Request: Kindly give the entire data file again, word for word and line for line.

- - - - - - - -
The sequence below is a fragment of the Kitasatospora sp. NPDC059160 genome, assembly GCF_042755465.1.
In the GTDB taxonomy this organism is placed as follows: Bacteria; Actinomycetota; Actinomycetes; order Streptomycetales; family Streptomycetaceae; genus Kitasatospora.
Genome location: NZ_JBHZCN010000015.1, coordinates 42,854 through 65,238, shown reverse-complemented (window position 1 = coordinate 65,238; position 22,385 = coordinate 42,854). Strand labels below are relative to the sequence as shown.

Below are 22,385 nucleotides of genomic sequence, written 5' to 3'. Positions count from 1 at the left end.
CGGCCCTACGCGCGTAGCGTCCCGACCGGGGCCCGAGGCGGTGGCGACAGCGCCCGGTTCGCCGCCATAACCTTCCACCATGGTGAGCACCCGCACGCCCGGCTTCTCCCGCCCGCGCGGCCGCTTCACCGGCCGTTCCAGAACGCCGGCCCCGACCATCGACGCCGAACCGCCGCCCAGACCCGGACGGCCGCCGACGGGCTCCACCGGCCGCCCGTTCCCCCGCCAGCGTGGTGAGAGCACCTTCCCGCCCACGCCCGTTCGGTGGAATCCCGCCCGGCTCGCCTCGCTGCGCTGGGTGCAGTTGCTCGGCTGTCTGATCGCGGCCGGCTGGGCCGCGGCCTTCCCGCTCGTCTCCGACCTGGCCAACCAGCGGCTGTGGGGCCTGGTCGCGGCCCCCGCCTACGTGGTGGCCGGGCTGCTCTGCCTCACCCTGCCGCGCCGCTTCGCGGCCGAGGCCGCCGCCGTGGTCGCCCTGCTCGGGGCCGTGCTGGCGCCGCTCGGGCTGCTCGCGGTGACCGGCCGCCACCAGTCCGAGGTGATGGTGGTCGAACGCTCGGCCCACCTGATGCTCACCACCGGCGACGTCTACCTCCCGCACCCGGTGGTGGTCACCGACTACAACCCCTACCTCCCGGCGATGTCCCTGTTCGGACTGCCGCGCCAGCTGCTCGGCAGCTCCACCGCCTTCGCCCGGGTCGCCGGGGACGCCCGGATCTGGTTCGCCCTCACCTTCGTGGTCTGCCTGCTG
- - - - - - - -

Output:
The sequence below is a fragment of the Kitasatospora sp. NPDC059160 genome, assembly GCF_042755465.1.
In the GTDB taxonomy this organism is placed as follows: Bacteria; Actinomycetota; Actinomycetes; order Streptomycetales; family Streptomycetaceae; genus Kitasatospora.
Genome location: NZ_JBHZCN010000015.1, coordinates 42,854 through 65,238, shown reverse-complemented (window position 1 = coordinate 65,238; position 22,385 = coordinate 42,854). Strand labels below are relative to the sequence as shown.

Below are 22,385 nucleotides of genomic sequence, written 5' to 3'. Positions count from 1 at the left end.
CGGCCCTACGCGCGTAGCGTCCCGACCGGGGCCCGAGGCGGTGGCGACAGCGCCCGGTTCGCCGCCATAACCTTCCACCATGGTGAGCACCCGCACGCCCGGCTTCTCCCGCCCGCGCGGCCGCTTCACCGGCCGTTCCAGAACGCCGGCCCCGACCATCGACGCCGAACCGCCGCCCAGACCCGGACGGCCGCCGACGGGCTCCACCGGCCGCCCGTTCCCCCGCCAGCGTGGTGAGAGCACCTTCCCGCCCACGCCCGTTCGGTGGAATCCCGCCCGGCTCGCCTCGCTGCGCTGGGTGCAGTTGCTCGGCTGTCTGATCGCGGCCGGCTGGGCCGCGGCCTTCCCGCTCGTCTCCGACCTGGCCAACCAGCGGCTGTGGGGCCTGGTCGCGGCCCCCGCCTACGTGGTGGCCGGGCTGCTCTGCCTCACCCTGCCGCGCCGCTTCGCGGCCGAGGCCGCCGCCGTGGTCGCCCTGCTCGGGGCCGTGCTGGCGCCGCTCGGGCTGCTCGCGGTGACCGGCCGCCACCAGTCCGAGGTGATGGTGGTCGAACGCTCGGCCCACCTGATGCTCACCACCGGCGACGTCTACCTCCCGCACCCGGTGGTGGTCACCGACTACAACCCCTACCTCCCGGCGATGTCCCTGTTCGGACTGCCGCGCCAGCTGCTCGGCAGCTCCACCGCCTTCGCCCGGGTCGCCGGGGACGCCCGGATCTGGTTCGCCCTCACCTTCGTGGTCTGCCTGCTG